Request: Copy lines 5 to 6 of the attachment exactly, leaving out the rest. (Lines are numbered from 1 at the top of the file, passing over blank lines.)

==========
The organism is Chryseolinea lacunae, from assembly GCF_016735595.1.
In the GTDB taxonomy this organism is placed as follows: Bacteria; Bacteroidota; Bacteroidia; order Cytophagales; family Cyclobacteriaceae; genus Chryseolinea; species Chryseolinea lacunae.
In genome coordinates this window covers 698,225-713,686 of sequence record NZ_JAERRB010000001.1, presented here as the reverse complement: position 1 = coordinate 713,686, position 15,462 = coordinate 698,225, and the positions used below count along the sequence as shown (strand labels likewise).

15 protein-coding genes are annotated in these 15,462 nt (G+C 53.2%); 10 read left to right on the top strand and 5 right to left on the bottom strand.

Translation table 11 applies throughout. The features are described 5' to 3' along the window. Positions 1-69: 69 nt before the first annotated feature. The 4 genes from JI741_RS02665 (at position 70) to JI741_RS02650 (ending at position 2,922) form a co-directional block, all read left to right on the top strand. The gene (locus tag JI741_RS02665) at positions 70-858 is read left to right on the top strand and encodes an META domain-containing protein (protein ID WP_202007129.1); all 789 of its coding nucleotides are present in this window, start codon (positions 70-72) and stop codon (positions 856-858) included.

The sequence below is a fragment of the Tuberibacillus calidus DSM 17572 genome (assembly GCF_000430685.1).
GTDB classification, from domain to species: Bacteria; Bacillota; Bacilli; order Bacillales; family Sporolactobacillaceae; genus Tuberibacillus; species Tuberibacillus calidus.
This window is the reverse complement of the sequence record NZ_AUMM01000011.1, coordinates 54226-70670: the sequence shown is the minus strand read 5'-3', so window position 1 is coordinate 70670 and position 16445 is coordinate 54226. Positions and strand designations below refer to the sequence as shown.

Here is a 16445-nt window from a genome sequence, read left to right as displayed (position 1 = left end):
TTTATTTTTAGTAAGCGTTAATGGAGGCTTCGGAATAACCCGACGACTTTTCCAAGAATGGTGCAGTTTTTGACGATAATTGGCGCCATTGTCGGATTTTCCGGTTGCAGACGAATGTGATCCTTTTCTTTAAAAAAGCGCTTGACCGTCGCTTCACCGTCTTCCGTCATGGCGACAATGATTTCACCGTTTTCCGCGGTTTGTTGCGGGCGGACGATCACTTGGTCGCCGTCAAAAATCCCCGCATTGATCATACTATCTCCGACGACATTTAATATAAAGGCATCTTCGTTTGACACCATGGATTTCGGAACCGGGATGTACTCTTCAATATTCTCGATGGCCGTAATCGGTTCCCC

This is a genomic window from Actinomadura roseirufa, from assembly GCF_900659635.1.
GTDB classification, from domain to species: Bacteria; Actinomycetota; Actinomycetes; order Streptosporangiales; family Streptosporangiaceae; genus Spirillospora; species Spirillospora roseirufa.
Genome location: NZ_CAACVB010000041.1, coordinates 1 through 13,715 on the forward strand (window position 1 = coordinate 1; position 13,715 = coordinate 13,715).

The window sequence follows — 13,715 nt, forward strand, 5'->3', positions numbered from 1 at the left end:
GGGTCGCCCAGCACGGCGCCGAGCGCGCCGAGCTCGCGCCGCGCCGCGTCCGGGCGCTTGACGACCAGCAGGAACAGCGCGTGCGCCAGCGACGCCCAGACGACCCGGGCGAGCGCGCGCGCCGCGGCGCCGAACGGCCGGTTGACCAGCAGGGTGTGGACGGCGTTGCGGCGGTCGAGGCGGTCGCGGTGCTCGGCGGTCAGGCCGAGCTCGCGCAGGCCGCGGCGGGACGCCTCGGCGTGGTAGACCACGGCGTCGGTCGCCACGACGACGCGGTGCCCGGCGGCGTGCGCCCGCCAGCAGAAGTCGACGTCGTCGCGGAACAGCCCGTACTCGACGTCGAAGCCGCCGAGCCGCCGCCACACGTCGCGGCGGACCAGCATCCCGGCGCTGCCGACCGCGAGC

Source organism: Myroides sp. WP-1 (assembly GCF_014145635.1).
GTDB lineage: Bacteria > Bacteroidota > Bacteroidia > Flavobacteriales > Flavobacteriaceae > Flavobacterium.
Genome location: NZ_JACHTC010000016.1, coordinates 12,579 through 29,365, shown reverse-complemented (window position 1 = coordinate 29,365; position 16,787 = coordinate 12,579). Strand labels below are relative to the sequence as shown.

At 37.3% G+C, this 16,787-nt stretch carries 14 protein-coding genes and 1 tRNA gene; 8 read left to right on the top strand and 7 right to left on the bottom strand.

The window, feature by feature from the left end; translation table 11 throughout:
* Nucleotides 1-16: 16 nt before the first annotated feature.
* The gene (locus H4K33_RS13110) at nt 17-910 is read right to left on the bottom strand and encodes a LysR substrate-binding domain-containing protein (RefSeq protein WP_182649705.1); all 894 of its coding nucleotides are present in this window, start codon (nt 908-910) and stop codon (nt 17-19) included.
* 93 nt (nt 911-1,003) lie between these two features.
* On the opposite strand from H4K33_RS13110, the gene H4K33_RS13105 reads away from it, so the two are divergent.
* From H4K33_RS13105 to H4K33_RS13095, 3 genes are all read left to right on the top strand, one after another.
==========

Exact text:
Translation table 11 applies throughout. The features are described 5' to 3' along the window. Positions 1-69: 69 nt before the first annotated feature. The 4 genes from JI741_RS02665 (at position 70) to JI741_RS02650 (ending at position 2,922) form a co-directional block, all read left to right on the top strand. The gene (locus tag JI741_RS02665) at positions 70-858 is read left to right on the top strand and encodes an META domain-containing protein (protein ID WP_202007129.1); all 789 of its coding nucleotides are present in this window, start codon (positions 70-72) and stop codon (positions 856-858) included.

The sequence below is a fragment of the Tuberibacillus calidus DSM 17572 genome (assembly GCF_000430685.1).